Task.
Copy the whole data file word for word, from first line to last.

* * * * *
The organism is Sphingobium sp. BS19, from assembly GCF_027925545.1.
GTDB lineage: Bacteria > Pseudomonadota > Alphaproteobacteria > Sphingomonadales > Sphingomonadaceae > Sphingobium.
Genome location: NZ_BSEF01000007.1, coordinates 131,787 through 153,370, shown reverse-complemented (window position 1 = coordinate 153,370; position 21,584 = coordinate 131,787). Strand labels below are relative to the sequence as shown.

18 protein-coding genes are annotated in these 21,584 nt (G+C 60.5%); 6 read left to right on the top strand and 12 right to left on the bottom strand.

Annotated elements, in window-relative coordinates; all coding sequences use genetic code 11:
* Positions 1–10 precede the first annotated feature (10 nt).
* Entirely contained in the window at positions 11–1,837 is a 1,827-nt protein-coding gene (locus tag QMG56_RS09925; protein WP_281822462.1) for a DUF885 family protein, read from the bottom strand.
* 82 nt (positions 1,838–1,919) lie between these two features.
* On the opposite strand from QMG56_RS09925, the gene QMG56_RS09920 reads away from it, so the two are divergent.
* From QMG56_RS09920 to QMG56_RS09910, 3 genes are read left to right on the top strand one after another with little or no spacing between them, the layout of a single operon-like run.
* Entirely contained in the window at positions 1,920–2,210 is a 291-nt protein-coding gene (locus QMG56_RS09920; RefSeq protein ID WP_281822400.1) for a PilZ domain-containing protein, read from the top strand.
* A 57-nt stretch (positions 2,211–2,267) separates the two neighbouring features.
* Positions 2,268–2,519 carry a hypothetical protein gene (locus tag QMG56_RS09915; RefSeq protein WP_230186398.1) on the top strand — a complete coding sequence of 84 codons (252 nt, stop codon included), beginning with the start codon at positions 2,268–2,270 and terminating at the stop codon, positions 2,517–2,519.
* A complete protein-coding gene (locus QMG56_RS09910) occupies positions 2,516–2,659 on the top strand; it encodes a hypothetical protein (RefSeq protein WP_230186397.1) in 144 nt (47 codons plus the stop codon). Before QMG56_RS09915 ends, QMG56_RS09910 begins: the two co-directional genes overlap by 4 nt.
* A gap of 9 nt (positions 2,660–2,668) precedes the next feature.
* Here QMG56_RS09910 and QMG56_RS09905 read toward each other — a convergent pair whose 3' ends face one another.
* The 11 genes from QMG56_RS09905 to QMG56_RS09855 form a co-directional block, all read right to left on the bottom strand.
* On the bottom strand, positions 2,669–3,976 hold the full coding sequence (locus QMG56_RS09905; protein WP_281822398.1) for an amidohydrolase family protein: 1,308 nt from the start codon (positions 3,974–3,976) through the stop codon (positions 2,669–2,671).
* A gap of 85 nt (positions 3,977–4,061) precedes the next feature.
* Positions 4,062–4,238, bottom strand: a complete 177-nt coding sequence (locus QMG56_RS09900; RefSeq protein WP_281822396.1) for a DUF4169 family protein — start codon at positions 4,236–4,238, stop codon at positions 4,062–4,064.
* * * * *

The organism is Sphingobium sp. BS19, from assembly GCF_027925545.1.
GTDB lineage: Bacteria > Pseudomonadota > Alphaproteobacteria > Sphingomonadales > Sphingomonadaceae > Sphingobium.
Genome location: NZ_BSEF01000007.1, coordinates 131,787 through 153,370, shown reverse-complemented (window position 1 = coordinate 153,370; position 21,584 = coordinate 131,787). Strand labels below are relative to the sequence as shown.

18 protein-coding genes are annotated in these 21,584 nt (G+C 60.5%); 6 read left to right on the top strand and 12 right to left on the bottom strand.

Annotated elements, in window-relative coordinates; all coding sequences use genetic code 11:
* Positions 1–10 precede the first annotated feature (10 nt).
* Entirely contained in the window at positions 11–1,837 is a 1,827-nt protein-coding gene (locus tag QMG56_RS09925; protein WP_281822462.1) for a DUF885 family protein, read from the bottom strand.
* 82 nt (positions 1,838–1,919) lie between these two features.
* On the opposite strand from QMG56_RS09925, the gene QMG56_RS09920 reads away from it, so the two are divergent.
* From QMG56_RS09920 to QMG56_RS09910, 3 genes are read left to right on the top strand one after another with little or no spacing between them, the layout of a single operon-like run.
* Entirely contained in the window at positions 1,920–2,210 is a 291-nt protein-coding gene (locus QMG56_RS09920; RefSeq protein ID WP_281822400.1) for a PilZ domain-containing protein, read from the top strand.
* A 57-nt stretch (positions 2,211–2,267) separates the two neighbouring features.
* Positions 2,268–2,519 carry a hypothetical protein gene (locus tag QMG56_RS09915; RefSeq protein WP_230186398.1) on the top strand — a complete coding sequence of 84 codons (252 nt, stop codon included), beginning with the start codon at positions 2,268–2,270 and terminating at the stop codon, positions 2,517–2,519.
* A complete protein-coding gene (locus QMG56_RS09910) occupies positions 2,516–2,659 on the top strand; it encodes a hypothetical protein (RefSeq protein WP_230186397.1) in 144 nt (47 codons plus the stop codon). Before QMG56_RS09915 ends, QMG56_RS09910 begins: the two co-directional genes overlap by 4 nt.
* A gap of 9 nt (positions 2,660–2,668) precedes the next feature.
* Here QMG56_RS09910 and QMG56_RS09905 read toward each other — a convergent pair whose 3' ends face one another.
* The 11 genes from QMG56_RS09905 to QMG56_RS09855 form a co-directional block, all read right to left on the bottom strand.
* On the bottom strand, positions 2,669–3,976 hold the full coding sequence (locus QMG56_RS09905; protein WP_281822398.1) for an amidohydrolase family protein: 1,308 nt from the start codon (positions 3,974–3,976) through the stop codon (positions 2,669–2,671).
* A gap of 85 nt (positions 3,977–4,061) precedes the next feature.
* Positions 4,062–4,238, bottom strand: a complete 177-nt coding sequence (locus QMG56_RS09900; RefSeq protein WP_281822396.1) for a DUF4169 family protein — start codon at positions 4,236–4,238, stop codon at positions 4,062–4,064.